We are strategic, pragmatic and full of heart


We bring a passion for social change and express it through coaching and facilitation.  We’re grounded, strategically skilled, and kind.

We love what we do, and are honoured to partner with a diverse population of thoughtful, visionary and competent people.


The individuals, teams and organisations we work with achieve tangible results and sustainable change. Their successes are part of a ripple of performance improvement which accelerates the achievement of social outcomes.

 We bring experience from across the sector 

  • The Arts
  • International Development
  • Disability
  • Health
  • Children’s Services
  • Community Services
  • Religious entities
  • Philanthropy
  • Environment & Heritage
  • Indigenous
  • Aged Care
  • Independent Schooling

Meet the Team

Elise Sernik

Elise Sernik, Founder


Elise is an Executive Coach, ACC with the International Coaching Federation (ICF). Her training and experience spans individual, group and team coaching, designing and running leadership programs, psychotherapy and mindfulness. Her value derives from blending this career with a previous 20-years in the commercial and social purpose sectors. She has held senior roles with social purpose organisations in Australia and the UK, and has had 6 years management consulting in first the media sector and then with Social Ventures Australia Consulting (SVAC). In 2015 Elise was honoured to be awarded by the ICF NSW for her contribution to the nonprofit sector.
Barb Barkely

Barbara Barkley


Barb is an Executive Coach, with a business and accounting background, a Masters in Sports Management and a senior social purpose career. As CEO of Womensport Queensland, National Manager of the Telstra Foundation and through her own strategy and executive coaching business, Barb has created partnerships, developed strategies and delivered programs across sport, community, corporates and government.  Barb engages collaboratively, and with a leader’s perspective to help people and organisations clarify their vision of where they want to go and how they could get there while staying true to their values and purpose.

Frequently Asked Questions (FAQ’s)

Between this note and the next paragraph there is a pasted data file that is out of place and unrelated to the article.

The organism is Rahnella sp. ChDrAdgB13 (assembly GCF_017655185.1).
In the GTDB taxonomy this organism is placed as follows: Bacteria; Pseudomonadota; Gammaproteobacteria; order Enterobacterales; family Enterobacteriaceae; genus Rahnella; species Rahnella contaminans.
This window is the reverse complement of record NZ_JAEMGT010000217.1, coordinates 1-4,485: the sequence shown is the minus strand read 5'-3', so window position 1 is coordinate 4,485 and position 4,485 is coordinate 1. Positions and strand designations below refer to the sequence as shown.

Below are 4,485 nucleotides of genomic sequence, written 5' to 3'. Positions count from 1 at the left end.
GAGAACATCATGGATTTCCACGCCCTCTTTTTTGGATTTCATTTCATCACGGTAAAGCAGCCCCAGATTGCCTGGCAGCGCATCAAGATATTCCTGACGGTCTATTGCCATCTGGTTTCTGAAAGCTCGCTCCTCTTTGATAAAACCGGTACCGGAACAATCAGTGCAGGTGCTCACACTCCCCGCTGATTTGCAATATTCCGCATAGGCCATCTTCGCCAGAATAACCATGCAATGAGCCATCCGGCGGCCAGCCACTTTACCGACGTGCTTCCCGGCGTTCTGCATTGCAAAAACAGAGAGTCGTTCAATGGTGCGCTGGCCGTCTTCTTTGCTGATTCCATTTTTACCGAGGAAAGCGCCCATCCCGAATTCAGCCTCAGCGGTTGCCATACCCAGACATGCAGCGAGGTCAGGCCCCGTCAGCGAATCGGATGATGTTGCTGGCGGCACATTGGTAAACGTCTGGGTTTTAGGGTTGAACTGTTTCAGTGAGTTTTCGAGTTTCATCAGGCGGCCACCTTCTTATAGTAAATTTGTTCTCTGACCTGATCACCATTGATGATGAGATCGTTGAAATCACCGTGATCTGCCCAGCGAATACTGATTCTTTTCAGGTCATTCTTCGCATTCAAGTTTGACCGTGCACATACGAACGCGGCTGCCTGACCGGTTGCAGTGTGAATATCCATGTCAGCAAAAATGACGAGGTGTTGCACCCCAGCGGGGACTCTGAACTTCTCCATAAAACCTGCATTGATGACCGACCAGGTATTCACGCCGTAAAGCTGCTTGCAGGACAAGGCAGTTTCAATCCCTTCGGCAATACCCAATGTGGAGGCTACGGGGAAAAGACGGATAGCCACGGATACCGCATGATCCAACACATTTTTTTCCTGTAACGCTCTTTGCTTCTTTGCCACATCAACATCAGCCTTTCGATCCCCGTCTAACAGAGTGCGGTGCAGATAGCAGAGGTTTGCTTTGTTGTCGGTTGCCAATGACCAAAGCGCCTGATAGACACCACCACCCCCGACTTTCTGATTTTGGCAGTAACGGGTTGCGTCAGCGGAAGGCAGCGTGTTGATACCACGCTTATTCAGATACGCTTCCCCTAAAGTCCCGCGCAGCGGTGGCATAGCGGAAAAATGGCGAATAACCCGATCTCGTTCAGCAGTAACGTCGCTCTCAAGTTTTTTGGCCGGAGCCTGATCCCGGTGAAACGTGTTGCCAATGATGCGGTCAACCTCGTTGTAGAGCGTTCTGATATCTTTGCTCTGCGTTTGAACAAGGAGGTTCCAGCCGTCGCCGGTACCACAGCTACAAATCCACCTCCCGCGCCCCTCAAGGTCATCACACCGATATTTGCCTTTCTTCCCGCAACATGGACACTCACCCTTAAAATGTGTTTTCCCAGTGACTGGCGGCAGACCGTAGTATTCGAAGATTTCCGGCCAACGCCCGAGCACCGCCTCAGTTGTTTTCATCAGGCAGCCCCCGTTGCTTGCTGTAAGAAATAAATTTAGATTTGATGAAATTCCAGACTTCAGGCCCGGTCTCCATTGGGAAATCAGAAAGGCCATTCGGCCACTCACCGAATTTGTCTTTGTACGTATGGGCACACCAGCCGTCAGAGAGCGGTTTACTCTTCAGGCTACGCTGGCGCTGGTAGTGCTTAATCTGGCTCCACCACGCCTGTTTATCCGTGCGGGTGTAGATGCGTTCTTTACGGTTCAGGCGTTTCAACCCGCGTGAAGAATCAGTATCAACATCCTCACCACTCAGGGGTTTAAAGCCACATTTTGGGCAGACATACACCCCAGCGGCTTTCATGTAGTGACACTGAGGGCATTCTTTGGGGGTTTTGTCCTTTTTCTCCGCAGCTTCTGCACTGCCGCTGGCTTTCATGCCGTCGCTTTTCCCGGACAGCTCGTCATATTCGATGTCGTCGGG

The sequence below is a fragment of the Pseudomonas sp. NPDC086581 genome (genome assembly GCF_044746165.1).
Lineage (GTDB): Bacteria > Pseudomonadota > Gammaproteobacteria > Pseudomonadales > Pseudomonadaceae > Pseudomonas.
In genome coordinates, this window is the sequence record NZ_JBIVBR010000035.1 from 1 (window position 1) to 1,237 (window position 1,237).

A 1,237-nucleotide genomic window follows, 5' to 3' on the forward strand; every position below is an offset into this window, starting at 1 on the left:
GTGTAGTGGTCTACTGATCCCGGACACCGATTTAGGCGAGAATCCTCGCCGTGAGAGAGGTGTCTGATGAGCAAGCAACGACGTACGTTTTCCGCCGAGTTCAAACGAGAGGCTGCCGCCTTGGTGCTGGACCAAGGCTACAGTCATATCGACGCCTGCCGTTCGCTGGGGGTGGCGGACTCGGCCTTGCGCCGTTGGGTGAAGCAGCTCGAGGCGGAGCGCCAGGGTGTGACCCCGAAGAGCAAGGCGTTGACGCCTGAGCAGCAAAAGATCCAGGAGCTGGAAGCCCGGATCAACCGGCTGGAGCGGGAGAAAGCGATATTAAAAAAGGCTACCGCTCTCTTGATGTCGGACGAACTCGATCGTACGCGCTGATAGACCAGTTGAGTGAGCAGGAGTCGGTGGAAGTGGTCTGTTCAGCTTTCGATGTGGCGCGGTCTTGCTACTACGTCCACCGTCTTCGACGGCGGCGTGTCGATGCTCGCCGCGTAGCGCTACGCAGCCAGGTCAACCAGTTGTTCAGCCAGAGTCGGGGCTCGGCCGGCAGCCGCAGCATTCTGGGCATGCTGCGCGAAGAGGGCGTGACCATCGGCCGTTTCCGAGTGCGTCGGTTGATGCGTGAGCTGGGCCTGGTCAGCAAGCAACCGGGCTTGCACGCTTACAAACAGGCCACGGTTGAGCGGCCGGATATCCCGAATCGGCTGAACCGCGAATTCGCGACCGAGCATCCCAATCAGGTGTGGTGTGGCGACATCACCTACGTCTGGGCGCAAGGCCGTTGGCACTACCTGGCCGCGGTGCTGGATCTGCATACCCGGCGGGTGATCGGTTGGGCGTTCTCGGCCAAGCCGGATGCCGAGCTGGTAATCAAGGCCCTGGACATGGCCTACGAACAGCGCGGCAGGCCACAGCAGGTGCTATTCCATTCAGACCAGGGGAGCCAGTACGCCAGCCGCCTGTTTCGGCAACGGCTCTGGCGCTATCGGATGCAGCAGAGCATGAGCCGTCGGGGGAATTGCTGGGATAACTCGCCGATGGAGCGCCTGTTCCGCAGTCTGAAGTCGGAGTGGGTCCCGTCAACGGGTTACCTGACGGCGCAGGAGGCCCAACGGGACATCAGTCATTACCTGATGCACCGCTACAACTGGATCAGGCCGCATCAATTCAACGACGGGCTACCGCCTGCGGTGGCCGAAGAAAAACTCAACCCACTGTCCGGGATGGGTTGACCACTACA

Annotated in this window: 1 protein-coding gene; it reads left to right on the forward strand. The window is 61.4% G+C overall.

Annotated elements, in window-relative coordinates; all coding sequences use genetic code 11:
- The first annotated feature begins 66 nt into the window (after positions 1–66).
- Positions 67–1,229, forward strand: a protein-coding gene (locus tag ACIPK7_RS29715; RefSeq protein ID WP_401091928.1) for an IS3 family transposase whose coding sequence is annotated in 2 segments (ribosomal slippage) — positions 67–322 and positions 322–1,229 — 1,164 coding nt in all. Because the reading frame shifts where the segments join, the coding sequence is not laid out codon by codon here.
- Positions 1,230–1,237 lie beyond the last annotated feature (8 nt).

What is coaching?

There are many definitions of coaching. One of our favourites is this one: “Coaching is a collaborative process of enabling others to experience their situation from a fresh perspective.” What we like about this is the emphasis on coaching as a partnership of skilled and intelligent peers working together to achieve more than could be achieved alone. This definition is courtesy of authors Ty Francis and Malcolm Parlett in their book Contact and Context, New Directions in Gestalt Coaching.

How does coaching differ from mentoring?

Coaching suggests a process which creates personal and professional growth because the coachee is engaged in developing themselves through self reflection and insight.  Mentoring tends to infer that one party is sharing their wisdom and bringing content knowledge.

Will you give me specific advice, tools, contacts and knowledge?

We will always ask you to do your own thinking first before we offer our own expertise. We do this because the research in brain science shows that adults get the best outcomes when they have insights triggered by their own thinking and reflection.  We recognise that our content knowledge, tools, networks can also be of value. We generously share all that we can when we together agree that it is useful.

Why do you call it the social purpose sector?

There are many names for the organisations and enterprises that are not businesses with a commercial focus. These tend to capture one aspect of some organisations (e.g. volunteers are important for some organisations but by no means all organisations), or a subset of organisation (some organisations are community organisations), or define the sector by what it is not (e.g. nongovernment). The most common label, not-for-profit, is both misleading and profoundly unhelpful. All organisations must make some kind of a surplus if they are to become sustainable over the long term. The difference is that organisations that exist to support a social purpose, will direct their surplus towards beneficiaries who require their support, or the organisation will reinvest it for the same purpose. The growth of social purpose businesses and social entrepreneurship is an exciting innovation in the sector that supports both social outcomes and sustainability.

Do coaching programs help during times of organisational change?

There is a growing body of evidence around coaching outcomes. According to Sydney University research, ‘well-designed, evidence-based coaching programs during times of organisational change can deliver clear business benefits, enhance executives’ ability to deal with change and help them become more resilient leaders, as well as have a positive impact on their personal lives.’ Our experience with our clients certainly bears this out.

(Anthony M Grant PhD, Coaching Psychology Unit at the University of Sydney’s School of Psychology.)

What is the evidence for professional development, including coaching?

There is a growing body of evidence which demonstrates significant returns on investment from professional development, including within the nonprofit sector. The report Learning for Purpose which focuses just on the Australian nonprofit sector found that for each $1 spent on developing people, there is a return of around $6 in terms of income and impact. Older studies such as one by Olivero, Bane and Kopelman found that a training intervention with managers increased productivity by 22%, but adding a one-to-one (8-week) coaching program after the training pushed productivity to 88%.

Do you have a question that we haven’t answered? Send us an email and we’ll be happy to answer it for you!